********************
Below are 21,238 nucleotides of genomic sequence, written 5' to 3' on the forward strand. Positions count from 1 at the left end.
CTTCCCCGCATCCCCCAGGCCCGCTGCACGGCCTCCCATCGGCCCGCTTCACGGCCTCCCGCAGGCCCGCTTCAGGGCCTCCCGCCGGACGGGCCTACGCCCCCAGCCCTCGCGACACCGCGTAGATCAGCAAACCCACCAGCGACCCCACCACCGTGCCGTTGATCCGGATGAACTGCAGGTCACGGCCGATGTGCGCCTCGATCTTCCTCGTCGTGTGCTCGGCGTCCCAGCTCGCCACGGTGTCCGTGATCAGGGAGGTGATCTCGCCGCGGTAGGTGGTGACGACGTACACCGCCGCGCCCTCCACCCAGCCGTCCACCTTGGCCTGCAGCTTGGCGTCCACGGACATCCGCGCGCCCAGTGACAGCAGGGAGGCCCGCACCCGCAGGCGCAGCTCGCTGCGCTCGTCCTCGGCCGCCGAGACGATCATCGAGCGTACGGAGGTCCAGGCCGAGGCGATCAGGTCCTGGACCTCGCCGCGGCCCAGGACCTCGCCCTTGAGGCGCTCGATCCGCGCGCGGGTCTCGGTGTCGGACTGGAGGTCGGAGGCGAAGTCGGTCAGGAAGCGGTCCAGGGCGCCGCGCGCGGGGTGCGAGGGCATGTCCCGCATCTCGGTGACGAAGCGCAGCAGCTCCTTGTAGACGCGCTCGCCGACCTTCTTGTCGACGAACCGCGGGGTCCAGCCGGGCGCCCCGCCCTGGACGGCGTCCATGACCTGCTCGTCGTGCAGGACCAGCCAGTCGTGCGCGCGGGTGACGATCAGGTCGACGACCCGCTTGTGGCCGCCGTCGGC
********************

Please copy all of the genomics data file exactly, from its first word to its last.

Below are 21,238 nucleotides of genomic sequence, written 5' to 3' on the forward strand. Positions count from 1 at the left end.
CTTCCCCGCATCCCCCAGGCCCGCTGCACGGCCTCCCATCGGCCCGCTTCACGGCCTCCCGCAGGCCCGCTTCAGGGCCTCCCGCCGGACGGGCCTACGCCCCCAGCCCTCGCGACACCGCGTAGATCAGCAAACCCACCAGCGACCCCACCACCGTGCCGTTGATCCGGATGAACTGCAGGTCACGGCCGATGTGCGCCTCGATCTTCCTCGTCGTGTGCTCGGCGTCCCAGCTCGCCACGGTGTCCGTGATCAGGGAGGTGATCTCGCCGCGGTAGGTGGTGACGACGTACACCGCCGCGCCCTCCACCCAGCCGTCCACCTTGGCCTGCAGCTTGGCGTCCACGGACATCCGCGCGCCCAGTGACAGCAGGGAGGCCCGCACCCGCAGGCGCAGCTCGCTGCGCTCGTCCTCGGCCGCCGAGACGATCATCGAGCGTACGGAGGTCCAGGCCGAGGCGATCAGGTCCTGGACCTCGCCGCGGCCCAGGACCTCGCCCTTGAGGCGCTCGATCCGCGCGCGGGTCTCGGTGTCGGACTGGAGGTCGGAGGCGAAGTCGGTCAGGAAGCGGTCCAGGGCGCCGCGCGCGGGGTGCGAGGGCATGTCCCGCATCTCGGTGACGAAGCGCAGCAGCTCCTTGTAGACGCGCTCGCCGACCTTCTTGTCGACGAACCGCGGGGTCCAGCCGGGCGCCCCGCCCTGGACGGCGTCCATGACCTGCTCGTCGTGCAGGACCAGCCAGTCGTGCGCGCGGGTGACGATCAGGTCGACGACCCGCTTGTGGCCGCCGTCGGC